Academic Testing Accommodations for ADHD: Do They Help?


  • Alison Esposito Pritchard Kennedy Krieger Institute Johns Hopkins University School of Medicine
  • Taylor Koriakin
  • Lisa Carey
  • Alison Bellows
  • Lisa Jacobson
  • E. Mark Mahone



ADHD, learning disabilities, accommodations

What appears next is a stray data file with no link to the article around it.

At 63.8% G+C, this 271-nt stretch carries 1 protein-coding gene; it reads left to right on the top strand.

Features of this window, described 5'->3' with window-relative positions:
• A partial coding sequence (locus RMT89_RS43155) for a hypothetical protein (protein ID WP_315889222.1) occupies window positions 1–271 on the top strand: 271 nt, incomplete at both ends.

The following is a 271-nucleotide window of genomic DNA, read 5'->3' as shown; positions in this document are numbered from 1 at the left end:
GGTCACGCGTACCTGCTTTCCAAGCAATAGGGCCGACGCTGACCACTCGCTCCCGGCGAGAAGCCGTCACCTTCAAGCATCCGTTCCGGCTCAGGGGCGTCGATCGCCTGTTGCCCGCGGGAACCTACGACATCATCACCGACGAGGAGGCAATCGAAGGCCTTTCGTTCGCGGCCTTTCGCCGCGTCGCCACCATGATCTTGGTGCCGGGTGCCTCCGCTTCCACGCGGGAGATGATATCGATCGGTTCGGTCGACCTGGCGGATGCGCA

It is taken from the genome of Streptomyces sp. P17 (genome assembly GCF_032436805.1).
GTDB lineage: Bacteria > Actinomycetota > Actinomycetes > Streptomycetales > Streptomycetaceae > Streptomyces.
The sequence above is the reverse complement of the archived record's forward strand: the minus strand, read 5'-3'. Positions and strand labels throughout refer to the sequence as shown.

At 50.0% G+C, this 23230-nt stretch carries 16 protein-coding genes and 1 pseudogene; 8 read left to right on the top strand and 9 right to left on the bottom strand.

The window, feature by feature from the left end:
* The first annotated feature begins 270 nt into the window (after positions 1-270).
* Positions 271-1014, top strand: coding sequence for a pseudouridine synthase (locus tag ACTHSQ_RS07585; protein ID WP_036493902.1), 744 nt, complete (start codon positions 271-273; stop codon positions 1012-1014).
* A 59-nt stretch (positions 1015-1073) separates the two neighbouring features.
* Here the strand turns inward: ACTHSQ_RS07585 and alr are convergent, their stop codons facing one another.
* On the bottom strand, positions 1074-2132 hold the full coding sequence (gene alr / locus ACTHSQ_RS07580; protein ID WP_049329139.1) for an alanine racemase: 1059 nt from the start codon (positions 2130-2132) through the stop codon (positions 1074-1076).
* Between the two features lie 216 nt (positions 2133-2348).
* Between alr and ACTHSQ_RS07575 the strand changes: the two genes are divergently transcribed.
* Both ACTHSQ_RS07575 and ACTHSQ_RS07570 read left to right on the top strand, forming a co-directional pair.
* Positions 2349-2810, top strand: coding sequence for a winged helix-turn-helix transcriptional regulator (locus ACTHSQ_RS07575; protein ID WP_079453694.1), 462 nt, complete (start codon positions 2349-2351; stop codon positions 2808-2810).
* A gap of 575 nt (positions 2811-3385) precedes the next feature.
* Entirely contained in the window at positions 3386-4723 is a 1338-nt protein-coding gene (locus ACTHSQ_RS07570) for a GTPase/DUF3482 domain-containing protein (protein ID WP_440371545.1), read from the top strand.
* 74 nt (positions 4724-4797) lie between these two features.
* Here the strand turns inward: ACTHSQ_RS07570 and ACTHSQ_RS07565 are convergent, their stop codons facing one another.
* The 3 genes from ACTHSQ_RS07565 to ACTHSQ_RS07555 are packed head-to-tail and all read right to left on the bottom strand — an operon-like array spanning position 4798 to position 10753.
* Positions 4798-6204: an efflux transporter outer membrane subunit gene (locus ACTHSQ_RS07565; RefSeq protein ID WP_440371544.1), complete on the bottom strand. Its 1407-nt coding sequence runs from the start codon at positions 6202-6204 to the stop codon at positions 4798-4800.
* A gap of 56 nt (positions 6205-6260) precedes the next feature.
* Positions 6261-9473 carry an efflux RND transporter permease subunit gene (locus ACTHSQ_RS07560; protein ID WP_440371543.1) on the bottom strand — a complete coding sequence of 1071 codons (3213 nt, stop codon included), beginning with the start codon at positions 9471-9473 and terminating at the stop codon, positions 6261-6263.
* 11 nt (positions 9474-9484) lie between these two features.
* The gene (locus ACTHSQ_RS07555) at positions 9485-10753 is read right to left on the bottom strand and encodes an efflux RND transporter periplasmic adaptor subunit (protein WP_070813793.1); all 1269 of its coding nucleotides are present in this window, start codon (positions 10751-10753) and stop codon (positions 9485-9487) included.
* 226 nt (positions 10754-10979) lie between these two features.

This study investigated the effectiveness of five commonly administered academic testing accommodations on reading and math performance in children with Attention-deficit/Hyperactivity Disorder (ADHD).  A total of 96 parents of 3rd-8th grade students with ADHD participated. More than half of the sample also had parent-reported learning difficulties in reading and/or math. Individually administered cognitive and achievement test scores, types of testing accommodations received, and Maryland School Assessment (MSA) reading and math scores were obtained from these students' school records. Taking into account grade level and co-occurring learning difficulties, none of the five accommodations investigated were associated with better MSA scores among students with ADHD who received the accommodations versus comparable students who did not. Additionally, individual variation in processing speed performance did not moderate the association between receipt of accommodations and reading or math performance.  Common testing accommodations, as presently administered, may offer little benefit for students with ADHD, regardless of co-occurring learning difficulties. 

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